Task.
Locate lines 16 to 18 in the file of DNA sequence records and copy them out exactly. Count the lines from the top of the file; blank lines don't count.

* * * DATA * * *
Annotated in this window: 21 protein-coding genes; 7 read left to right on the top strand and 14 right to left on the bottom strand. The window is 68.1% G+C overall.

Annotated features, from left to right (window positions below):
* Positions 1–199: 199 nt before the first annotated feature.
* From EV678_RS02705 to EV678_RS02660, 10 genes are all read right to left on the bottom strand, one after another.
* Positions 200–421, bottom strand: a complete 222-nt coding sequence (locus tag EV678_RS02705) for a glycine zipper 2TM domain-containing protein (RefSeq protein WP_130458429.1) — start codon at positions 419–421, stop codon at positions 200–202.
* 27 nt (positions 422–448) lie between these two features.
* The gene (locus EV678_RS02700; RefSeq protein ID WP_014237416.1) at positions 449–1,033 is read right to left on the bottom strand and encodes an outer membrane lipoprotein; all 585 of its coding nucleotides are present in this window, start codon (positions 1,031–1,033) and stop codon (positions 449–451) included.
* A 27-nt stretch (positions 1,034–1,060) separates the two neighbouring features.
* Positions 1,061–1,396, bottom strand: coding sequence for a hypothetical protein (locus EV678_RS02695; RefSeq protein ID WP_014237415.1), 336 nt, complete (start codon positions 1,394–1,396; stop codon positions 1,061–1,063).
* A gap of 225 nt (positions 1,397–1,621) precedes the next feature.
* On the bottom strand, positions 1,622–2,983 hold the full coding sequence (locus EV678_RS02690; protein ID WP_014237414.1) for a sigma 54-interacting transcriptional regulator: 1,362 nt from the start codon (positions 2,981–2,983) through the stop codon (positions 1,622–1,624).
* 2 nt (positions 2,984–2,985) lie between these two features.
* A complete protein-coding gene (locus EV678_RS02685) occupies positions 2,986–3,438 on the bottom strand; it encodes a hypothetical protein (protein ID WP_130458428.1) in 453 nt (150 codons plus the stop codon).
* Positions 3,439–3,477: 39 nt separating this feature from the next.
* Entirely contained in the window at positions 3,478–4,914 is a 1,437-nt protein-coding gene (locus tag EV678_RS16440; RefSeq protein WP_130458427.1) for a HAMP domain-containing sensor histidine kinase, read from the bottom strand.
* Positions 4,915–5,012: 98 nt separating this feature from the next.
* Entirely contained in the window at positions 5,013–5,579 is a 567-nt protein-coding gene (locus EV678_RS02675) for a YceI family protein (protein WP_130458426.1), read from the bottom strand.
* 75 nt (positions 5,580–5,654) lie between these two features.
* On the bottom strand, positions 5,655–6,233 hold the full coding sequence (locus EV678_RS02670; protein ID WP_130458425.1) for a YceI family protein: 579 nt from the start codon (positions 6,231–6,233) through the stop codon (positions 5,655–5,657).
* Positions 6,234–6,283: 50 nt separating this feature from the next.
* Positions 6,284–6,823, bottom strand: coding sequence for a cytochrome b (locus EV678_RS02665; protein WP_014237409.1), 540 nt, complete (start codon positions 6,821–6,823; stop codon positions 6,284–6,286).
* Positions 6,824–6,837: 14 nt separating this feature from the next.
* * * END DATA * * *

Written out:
* Positions 4,915–5,012: 98 nt separating this feature from the next.
* Entirely contained in the window at positions 5,013–5,579 is a 567-nt protein-coding gene (locus EV678_RS02675) for a YceI family protein (protein WP_130458426.1), read from the bottom strand.
* 75 nt (positions 5,580–5,654) lie between these two features.